After the pancake breakfast everyone makes cards from the myriads of card-making supplies shared by an elder sister. These cards are collected and stored, and each week throughout the year the children, teens, and adults sign and send a handmade card to someone within the brotherhood – whether for illness, celebration, or ‘just because’. It’s the job of a teen in the teen class to mail the cards out each week. Often throughout the year we’ll have a visitor from another ecclesia, and I’ll typically seek them out before SS begins and ask if there’s a member from their home ecclesia who’d benefit from a card. This is announced to the group each week, and they’re encouraged to think of something thoughtful to write in the card during the refreshment break between Sunday School and Memorial Meeting. In doing this week by week, we’re hoping to teach the children that, as Paul says in 1 Cor. 12:26 ‘whether one member suffer, all the members suffer with it; or one member be honoured, all the members rejoice with it.’ Students often come up to me in- and outside of Sunday School with suggestions of people who they think might benefit from a card.
Weekly Memory Verse Board
To give even more purpose to the already important weekly memorization and recitation of memory verses, usually done in their respective classes, every 2nd week students are given opportunity to share their memory verse with the entire Sunday School, while the coin collection is going around. Students as young as 3 look forward to sharing their verses! Students who wish to participate recite their verse and reference from their seats (so mum and dad can help the little ones), and then come up to the stage to add their contribution to a year-long memory verse board project.
On a piece of paneling or light plywood, we’ll paint a background image related to that year’s study (we follow the CSSA program) and then provide matching foam cutouts or stickers (see pictures to see what I mean!), on which students write their name and the verse they’ve recited. These are then attached to the board, and as the year progresses, the board and scene is filled out! It’s a great reminder of all the verses students have memorized, and adds an interactive component. It is helpful to have an extra pair of adult hands to help stay organized as children are coming up to collect their pieces for the memory board.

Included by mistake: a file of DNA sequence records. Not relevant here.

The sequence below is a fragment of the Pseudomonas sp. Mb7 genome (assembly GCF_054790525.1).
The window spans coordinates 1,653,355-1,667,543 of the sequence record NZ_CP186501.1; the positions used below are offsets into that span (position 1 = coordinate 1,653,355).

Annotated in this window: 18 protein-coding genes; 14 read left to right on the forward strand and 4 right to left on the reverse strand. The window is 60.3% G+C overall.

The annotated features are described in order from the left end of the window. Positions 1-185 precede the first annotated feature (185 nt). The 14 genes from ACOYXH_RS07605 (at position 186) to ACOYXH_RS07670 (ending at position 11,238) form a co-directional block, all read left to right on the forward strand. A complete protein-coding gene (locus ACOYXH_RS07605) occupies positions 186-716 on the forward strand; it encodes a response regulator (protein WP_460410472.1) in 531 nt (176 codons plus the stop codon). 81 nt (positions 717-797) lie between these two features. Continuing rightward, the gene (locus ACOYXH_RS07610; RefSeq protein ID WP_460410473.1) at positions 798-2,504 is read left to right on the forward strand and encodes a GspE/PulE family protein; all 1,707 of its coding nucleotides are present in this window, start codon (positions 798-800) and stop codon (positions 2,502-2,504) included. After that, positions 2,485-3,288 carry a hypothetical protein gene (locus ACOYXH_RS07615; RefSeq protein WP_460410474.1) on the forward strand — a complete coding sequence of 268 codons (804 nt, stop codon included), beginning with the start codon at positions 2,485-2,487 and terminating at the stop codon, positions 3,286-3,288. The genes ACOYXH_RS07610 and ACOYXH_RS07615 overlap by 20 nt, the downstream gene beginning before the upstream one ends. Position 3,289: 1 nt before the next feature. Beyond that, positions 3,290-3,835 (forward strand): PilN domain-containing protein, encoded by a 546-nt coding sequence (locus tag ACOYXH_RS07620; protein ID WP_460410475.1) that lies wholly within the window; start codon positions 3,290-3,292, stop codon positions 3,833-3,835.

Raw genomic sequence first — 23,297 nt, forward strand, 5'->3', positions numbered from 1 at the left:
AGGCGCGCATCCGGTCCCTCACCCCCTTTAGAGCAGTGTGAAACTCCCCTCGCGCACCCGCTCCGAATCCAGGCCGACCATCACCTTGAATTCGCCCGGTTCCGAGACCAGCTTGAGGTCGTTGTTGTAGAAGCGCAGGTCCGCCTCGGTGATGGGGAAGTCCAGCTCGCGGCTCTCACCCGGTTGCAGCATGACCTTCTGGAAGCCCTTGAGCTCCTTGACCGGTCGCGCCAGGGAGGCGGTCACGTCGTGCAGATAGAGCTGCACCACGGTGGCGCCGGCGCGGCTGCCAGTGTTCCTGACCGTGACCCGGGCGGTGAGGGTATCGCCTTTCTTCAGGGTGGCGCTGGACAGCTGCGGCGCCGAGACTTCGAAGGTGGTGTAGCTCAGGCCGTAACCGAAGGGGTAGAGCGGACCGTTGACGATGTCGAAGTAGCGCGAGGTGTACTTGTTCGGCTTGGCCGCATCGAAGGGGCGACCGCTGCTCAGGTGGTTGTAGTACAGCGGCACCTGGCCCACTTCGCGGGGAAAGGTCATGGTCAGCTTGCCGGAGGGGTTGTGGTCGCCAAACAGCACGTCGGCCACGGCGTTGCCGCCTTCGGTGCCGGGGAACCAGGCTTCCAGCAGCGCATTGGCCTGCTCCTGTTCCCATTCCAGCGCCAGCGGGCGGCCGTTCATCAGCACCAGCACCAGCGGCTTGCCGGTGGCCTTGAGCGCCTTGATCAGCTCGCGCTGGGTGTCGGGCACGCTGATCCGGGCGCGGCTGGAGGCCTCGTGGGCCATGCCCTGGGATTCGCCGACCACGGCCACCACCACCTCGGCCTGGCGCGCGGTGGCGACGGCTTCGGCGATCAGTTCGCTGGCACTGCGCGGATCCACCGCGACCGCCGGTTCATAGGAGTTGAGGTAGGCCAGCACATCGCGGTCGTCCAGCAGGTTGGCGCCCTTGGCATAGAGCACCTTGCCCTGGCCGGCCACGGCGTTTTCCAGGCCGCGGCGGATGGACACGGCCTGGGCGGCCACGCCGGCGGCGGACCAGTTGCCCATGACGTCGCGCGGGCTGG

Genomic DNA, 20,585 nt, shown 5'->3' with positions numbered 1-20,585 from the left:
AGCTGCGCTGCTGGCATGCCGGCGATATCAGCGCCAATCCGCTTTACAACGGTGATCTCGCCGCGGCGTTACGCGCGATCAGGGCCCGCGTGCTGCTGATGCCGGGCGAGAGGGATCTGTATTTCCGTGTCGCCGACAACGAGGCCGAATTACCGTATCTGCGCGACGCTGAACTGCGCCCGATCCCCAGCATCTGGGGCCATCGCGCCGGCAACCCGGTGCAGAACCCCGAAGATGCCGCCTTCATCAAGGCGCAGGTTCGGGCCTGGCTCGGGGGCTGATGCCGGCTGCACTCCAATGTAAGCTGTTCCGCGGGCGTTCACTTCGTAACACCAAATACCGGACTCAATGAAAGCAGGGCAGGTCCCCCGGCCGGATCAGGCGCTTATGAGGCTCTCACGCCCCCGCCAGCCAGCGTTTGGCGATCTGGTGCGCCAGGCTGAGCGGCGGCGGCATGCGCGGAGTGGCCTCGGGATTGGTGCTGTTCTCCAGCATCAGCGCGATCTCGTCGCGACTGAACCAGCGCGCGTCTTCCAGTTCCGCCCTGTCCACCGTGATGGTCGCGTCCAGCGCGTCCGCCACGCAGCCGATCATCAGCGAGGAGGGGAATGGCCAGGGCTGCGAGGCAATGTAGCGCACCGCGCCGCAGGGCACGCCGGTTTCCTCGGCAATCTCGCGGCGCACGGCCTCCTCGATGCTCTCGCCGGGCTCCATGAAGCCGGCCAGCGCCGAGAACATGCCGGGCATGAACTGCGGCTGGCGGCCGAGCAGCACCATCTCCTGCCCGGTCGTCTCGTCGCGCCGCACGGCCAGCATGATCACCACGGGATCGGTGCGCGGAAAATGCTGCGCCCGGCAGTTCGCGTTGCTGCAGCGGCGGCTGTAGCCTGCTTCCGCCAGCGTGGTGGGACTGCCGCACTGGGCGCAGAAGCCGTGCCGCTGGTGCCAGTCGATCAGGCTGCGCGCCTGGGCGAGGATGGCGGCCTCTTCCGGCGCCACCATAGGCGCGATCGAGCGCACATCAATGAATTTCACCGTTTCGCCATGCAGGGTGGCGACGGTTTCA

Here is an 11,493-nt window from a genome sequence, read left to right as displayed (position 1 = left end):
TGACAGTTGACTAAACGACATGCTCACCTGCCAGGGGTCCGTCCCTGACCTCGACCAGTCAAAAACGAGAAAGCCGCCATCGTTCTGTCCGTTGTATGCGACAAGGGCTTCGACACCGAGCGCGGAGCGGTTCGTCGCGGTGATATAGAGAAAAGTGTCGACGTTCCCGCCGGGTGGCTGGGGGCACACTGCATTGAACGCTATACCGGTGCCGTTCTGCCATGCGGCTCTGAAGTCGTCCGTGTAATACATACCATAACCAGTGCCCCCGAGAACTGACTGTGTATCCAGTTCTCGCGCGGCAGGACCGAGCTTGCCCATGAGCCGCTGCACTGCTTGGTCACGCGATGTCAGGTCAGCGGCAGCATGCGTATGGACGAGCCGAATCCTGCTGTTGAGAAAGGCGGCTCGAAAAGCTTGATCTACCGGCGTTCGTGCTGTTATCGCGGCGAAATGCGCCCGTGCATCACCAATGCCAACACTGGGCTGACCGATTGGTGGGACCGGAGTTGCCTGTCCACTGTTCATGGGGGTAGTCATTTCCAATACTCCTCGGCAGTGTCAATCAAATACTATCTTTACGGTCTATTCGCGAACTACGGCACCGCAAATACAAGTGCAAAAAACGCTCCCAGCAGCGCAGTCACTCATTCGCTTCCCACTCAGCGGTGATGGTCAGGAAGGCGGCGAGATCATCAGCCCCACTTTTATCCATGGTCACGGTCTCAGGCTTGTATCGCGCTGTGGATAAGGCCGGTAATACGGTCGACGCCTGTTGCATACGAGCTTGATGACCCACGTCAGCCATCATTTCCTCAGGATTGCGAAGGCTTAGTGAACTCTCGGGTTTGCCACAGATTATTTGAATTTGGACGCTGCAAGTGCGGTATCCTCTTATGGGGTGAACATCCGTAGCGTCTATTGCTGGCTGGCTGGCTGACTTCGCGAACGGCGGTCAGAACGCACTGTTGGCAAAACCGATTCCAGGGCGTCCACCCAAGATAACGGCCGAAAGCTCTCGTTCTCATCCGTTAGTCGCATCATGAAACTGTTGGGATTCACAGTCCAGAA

Some Boards we’ve done:
Stage 1 – 7 Days of Creation; Abraham’s Stars
Stage 2 – Samson’s Hair; Promised Land Grave Vine;
Stage 3 – Build Nehemiah’s Wall; Ezekiel’s Temple
Stage 4 – 153 Fishes; Parable of Sower;
Stage 5 – Re-Construct Paul’s Shipwreck; Map of 1st Century Expansion
I believe that hymn-singing is an integral part of Sunday School, and there is much benefit in providing hymns and songs which meet a variety of levels of understanding and vocal abilities. God loves to hear children sing, but children’s voices lack the range and precision of adult voices, so providing music designed for their singing and thinking level helps them praise God as they are able. As such, we have created out own SS Hymn Book from a variety of sources, and as we are still learning all of the hymns, we dedicate one Sunday per month to learning 1-3 new hymns, depending on difficulty.
We’ll have the pianist play these songs over and over for the opening 5-minute voluntary, and ask the congregation to open to the particular hymn and follow/listen along. When it’s time to learn it, the pianist will play it again, and we’ll give it a try – or two, if it doesn’t work the first time through! This has broadened our repertoire to the point that we’re able to pick almost any of the 133 hymns and the kids are familiar enough to make it through. If/when we get to the point that we have no new hymns to learn – that’s the goal! – students will be allowed to pick their favourite hymns for a ‘hymnsing’ once per month.
Please come back next week to read Part 2 of Developing a Dynamic Sunday School!